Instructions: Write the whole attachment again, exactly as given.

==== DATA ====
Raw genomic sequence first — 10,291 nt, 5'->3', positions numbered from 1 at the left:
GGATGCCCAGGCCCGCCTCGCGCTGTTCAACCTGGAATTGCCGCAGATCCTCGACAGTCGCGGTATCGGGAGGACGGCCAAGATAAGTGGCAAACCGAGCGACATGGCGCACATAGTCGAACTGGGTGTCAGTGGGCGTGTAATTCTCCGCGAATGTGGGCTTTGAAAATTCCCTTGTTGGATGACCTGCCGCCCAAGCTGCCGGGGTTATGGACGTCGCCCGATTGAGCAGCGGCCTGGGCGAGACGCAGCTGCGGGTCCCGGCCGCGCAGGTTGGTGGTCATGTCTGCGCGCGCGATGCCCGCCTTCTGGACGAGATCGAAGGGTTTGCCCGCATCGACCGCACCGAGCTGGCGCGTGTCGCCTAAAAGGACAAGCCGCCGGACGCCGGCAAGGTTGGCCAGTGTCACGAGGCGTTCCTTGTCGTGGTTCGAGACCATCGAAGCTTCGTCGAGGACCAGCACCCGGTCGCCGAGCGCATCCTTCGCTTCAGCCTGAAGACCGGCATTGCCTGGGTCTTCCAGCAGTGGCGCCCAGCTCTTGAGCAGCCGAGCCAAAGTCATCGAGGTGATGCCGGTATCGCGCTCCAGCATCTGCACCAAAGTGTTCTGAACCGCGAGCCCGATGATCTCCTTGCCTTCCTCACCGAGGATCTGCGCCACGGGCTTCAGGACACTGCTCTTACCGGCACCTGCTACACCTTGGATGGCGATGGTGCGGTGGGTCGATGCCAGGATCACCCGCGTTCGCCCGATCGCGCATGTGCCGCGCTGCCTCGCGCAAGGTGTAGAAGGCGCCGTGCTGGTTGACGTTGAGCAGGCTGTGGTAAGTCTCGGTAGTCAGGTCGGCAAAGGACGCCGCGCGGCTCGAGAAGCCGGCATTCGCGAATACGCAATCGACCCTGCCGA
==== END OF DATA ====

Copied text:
Raw genomic sequence first — 10,291 nt, 5'->3', positions numbered from 1 at the left:
GGATGCCCAGGCCCGCCTCGCGCTGTTCAACCTGGAATTGCCGCAGATCCTCGACAGTCGCGGTATCGGGAGGACGGCCAAGATAAGTGGCAAACCGAGCGACATGGCGCACATAGTCGAACTGGGTGTCAGTGGGCGTGTAATTCTCCGCGAATGTGGGCTTTGAAAATTCCCTTGTTGGATGACCTGCCGCCCAAGCTGCCGGGGTTATGGACGTCGCCCGATTGAGCAGCGGCCTGGGCGAGACGCAGCTGCGGGTCCCGGCCGCGCAGGTTGGTGGTCATGTCTGCGCGCGCGATGCCCGCCTTCTGGACGAGATCGAAGGGTTTGCCCGCATCGACCGCACCGAGCTGGCGCGTGTCGCCTAAAAGGACAAGCCGCCGGACGCCGGCAAGGTTGGCCAGTGTCACGAGGCGTTCCTTGTCGTGGTTCGAGACCATCGAAGCTTCGTCGAGGACCAGCACCCGGTCGCCGAGCGCATCCTTCGCTTCAGCCTGAAGACCGGCATTGCCTGGGTCTTCCAGCAGTGGCGCCCAGCTCTTGAGCAGCCGAGCCAAAGTCATCGAGGTGATGCCGGTATCGCGCTCCAGCATCTGCACCAAAGTGTTCTGAACCGCGAGCCCGATGATCTCCTTGCCTTCCTCACCGAGGATCTGCGCCACGGGCTTCAGGACACTGCTCTTACCGGCACCTGCTACACCTTGGATGGCGATGGTGCGGTGGGTCGATGCCAGGATCACCCGCGTTCGCCCGATCGCGCATGTGCCGCGCTGCCTCGCGCAAGGTGTAGAAGGCGCCGTGCTGGTTGACGTTGAGCAGGCTGTGGTAAGTCTCGGTAGTCAGGTCGGCAAAGGACGCCGCGCGGCTCGAGAAGCCGGCATTCGCGAATACGCAATCGACCCTGCCGA